SQLite – Architecture

I am planning to spend sometime learning the internals about a open source database, and SQLite has been recommended to me as the “light” and well written tool to get started. Thanks for the community of SQLite, there are several good tutorials, articles and thorough technical documentations available on SQLite’s documentation page.

I started with the “Architecture of SQLite” and it provided a very good high level overview of how the components of SQLite pieces together.


Here is a great graph highlighting the ecosystem of SQLite and its major components. To me, there are two major components that I am specifically interested in at first glance, first is the SQLCompiler, I have never taken any true computer science class which I am assuming “compiler” is a core class that focus on this. I think better understanding of a SQL compiler works will be a good starting point. Second is the Backend which is the true “meat” of any database, how the data are allocated to the disk efficiently, and how the search happens, how you can optimized the allocations using canonical data structures and algorithms to provide outstanding performance is extremely interesting to me.

I am not going to reiterate too much what this article has already stated in this post. I will start with Tokenizer and hopefully have a better understanding of what a tokenizer is and how it is implemented in SQLite in the next chapter.


inode – metadata about LinuxVFS file

In Linux virtual file system, every file / directory is mapped to an object named “inode”. It is a data structure that stored the necessary metadata about the file, instead of content of the file itself.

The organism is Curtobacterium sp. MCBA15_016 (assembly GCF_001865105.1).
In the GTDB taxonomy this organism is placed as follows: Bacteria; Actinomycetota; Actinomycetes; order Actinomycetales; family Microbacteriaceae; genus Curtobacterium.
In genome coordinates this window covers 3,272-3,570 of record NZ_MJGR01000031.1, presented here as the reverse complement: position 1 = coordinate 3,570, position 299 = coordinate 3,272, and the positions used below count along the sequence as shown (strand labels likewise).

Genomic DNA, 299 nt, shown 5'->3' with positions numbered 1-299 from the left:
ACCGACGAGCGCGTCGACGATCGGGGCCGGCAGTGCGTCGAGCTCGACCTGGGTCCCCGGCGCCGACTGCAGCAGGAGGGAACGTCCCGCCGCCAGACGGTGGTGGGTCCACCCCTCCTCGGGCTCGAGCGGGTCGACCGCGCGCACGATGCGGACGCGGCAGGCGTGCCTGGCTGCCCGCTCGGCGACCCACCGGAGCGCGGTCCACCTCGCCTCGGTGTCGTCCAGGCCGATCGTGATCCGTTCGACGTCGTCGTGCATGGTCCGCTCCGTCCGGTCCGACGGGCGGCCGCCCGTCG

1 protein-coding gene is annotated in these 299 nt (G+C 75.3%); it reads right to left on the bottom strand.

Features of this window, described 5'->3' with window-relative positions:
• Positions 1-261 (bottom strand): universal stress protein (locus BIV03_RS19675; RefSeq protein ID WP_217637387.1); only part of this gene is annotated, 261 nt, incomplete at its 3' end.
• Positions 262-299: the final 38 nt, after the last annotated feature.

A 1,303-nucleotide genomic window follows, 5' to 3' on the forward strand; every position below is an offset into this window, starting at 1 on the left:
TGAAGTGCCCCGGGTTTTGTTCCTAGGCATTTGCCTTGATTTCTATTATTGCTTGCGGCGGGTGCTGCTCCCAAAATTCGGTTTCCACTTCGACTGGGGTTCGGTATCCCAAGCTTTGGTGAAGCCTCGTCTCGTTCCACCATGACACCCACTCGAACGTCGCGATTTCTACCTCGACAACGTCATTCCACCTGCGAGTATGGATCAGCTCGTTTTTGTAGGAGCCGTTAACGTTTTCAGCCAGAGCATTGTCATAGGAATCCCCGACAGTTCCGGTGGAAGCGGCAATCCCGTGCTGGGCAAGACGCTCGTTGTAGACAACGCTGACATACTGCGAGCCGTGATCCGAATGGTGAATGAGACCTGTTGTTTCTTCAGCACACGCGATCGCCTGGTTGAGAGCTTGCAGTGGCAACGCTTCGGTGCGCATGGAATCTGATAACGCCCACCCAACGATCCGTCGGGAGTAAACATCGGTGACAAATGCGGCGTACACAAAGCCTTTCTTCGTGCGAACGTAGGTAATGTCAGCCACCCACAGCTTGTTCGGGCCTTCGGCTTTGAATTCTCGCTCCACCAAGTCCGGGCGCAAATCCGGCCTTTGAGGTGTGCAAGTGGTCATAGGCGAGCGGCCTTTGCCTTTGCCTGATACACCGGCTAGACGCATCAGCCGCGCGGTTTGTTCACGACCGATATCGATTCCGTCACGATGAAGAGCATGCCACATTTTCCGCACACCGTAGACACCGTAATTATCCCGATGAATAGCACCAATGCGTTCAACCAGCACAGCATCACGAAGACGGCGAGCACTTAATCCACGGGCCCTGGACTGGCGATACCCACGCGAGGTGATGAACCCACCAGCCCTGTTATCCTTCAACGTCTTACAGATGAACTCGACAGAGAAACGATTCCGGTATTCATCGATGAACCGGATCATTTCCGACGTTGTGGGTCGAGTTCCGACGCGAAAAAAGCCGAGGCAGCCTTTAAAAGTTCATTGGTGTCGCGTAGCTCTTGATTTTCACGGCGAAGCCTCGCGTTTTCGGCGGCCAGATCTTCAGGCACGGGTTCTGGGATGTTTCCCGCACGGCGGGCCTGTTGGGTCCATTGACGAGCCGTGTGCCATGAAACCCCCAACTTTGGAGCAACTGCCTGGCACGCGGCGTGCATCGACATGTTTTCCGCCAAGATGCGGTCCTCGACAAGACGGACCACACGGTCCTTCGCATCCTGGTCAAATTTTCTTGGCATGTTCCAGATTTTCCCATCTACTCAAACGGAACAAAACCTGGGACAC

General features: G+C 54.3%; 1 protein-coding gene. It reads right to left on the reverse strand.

Below is a great video tutorial from Youtube made by “theurbanpenguin” that was super helpful for me to learn what inode is.

A few handy commands:

ln file1 file2  # this will create a hard link file2 linked to the content of file1
stat f1    # this command will get the inode information

Theano Installation on Windows

I am trying to install Theano on my windows desktop and be able to use GPU there.

I am following this tutorial and IT DOES NOT WORK out of box!

I don’t think it is a complete waste of time, but it is sort data mining problem going through that detail tutorial. I only found less than 5 lines of code helpful which is included below.

I have already set up CUDA in visual studio before, so please refer to this post for the work that has already been done.

what I did only for theano:

  1. Install Anaconda Python
  2. pip install theano
  3. conda install mingw libpython
  4. Download Microsoft 10 SDK and install
  5. Add the following system environment (thanks to this NVIDIA post)
    1. LIB=C:\Program Files (x86)\Windows Kits\10\Lib\10.0.14393.0\um\x64;C:\Program Files (x86)\Windows Kits\10\Lib\10.0.14393.0\ucrt\x64
    2. INCLUDE=C:\Program Files (x86)\Windows Kits\10\Include\10.0.14393.0\ucrt
  6. .theanorc.txt[global]
    device = gpu
    floatX = float32[nvcc]
    compiler_bindir=C:\Program Files (x86)\Microsoft Visual Studio 14.0\VC\bin